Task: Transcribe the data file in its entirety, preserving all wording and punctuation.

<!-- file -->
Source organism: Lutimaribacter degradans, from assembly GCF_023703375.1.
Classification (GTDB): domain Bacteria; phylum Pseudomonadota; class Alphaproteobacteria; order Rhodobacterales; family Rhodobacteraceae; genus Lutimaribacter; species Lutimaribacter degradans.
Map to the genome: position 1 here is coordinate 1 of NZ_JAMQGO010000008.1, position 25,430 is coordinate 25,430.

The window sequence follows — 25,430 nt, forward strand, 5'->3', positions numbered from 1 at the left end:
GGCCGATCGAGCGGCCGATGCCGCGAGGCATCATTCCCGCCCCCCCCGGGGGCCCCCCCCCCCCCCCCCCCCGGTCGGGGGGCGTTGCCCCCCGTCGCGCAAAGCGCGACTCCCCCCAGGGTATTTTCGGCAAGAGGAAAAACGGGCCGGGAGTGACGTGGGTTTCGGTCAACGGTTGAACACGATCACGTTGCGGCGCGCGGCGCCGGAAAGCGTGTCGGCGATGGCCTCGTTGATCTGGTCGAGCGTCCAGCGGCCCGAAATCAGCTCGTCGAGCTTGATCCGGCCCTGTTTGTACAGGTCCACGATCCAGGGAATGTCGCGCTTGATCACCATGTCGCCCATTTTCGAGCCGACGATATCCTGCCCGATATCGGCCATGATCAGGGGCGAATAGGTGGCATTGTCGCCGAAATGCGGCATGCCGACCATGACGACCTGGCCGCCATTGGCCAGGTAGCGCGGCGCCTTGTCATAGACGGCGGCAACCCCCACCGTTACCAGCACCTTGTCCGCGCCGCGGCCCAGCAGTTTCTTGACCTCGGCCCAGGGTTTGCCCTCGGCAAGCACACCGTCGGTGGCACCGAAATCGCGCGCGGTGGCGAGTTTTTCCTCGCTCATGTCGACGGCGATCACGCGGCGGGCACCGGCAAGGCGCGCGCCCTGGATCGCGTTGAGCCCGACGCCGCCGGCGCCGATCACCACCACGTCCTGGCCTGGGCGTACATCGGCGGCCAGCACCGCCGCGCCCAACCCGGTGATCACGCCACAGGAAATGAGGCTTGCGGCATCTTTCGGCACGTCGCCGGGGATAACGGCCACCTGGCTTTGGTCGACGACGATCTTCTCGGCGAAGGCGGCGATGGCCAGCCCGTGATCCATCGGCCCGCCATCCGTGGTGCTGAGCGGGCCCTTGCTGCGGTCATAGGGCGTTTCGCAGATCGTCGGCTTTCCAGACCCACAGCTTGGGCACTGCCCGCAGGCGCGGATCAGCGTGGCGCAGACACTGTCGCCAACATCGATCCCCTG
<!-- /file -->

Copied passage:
Source organism: Lutimaribacter degradans, from assembly GCF_023703375.1.
Classification (GTDB): domain Bacteria; phylum Pseudomonadota; class Alphaproteobacteria; order Rhodobacterales; family Rhodobacteraceae; genus Lutimaribacter; species Lutimaribacter degradans.
Map to the genome: position 1 here is coordinate 1 of NZ_JAMQGO010000008.1, position 25,430 is coordinate 25,430.

The window sequence follows — 25,430 nt, forward strand, 5'->3', positions numbered from 1 at the left end:
GGCCGATCGAGCGGCCGATGCCGCGAGGCATCATTCCCGCCCCCCCCGGGGGCCCCCCCCCCCCCCCCCCCCGGTCGGGGGGCGTTGCCCCCCGTCGCGCAAAGCGCGACTCCCCCCAGGGTATTTTCGGCAAGAGGAAAAACGGGCCGGGAGTGACGTGGGTTTCGGTCAACGGTTGAACACGATCACGTTGCGGCGCGCGGCGCCGGAAAGCGTGTCGGCGATGGCCTCGTTGATCTGGTCGAGCGTCCAGCGGCCCGAAATCAGCTCGTCGAGCTTGATCCGGCCCTGTTTGTACAGGTCCACGATCCAGGGAATGTCGCGCTTGATCACCATGTCGCCCATTTTCGAGCCGACGATATCCTGCCCGATATCGGCCATGATCAGGGGCGAATAGGTGGCATTGTCGCCGAAATGCGGCATGCCGACCATGACGACCTGGCCGCCATTGGCCAGGTAGCGCGGCGCCTTGTCATAGACGGCGGCAACCCCCACCGTTACCAGCACCTTGTCCGCGCCGCGGCCCAGCAGTTTCTTGACCTCGGCCCAGGGTTTGCCCTCGGCAAGCACACCGTCGGTGGCACCGAAATCGCGCGCGGTGGCGAGTTTTTCCTCGCTCATGTCGACGGCGATCACGCGGCGGGCACCGGCAAGGCGCGCGCCCTGGATCGCGTTGAGCCCGACGCCGCCGGCGCCGATCACCACCACGTCCTGGCCTGGGCGTACATCGGCGGCCAGCACCGCCGCGCCCAACCCGGTGATCACGCCACAGGAAATGAGGCTTGCGGCATCTTTCGGCACGTCGCCGGGGATAACGGCCACCTGGCTTTGGTCGACGACGATCTTCTCGGCGAAGGCGGCGATGGCCAGCCCGTGATCCATCGGCCCGCCATCCGTGGTGCTGAGCGGGCCCTTGCTGCGGTCATAGGGCGTTTCGCAGATCGTCGGCTTTCCAGACCCACAGCTTGGGCACTGCCCGCAGGCGCGGATCAGCGTGGCGCAGACACTGTCGCCAACATCGATCCCCTG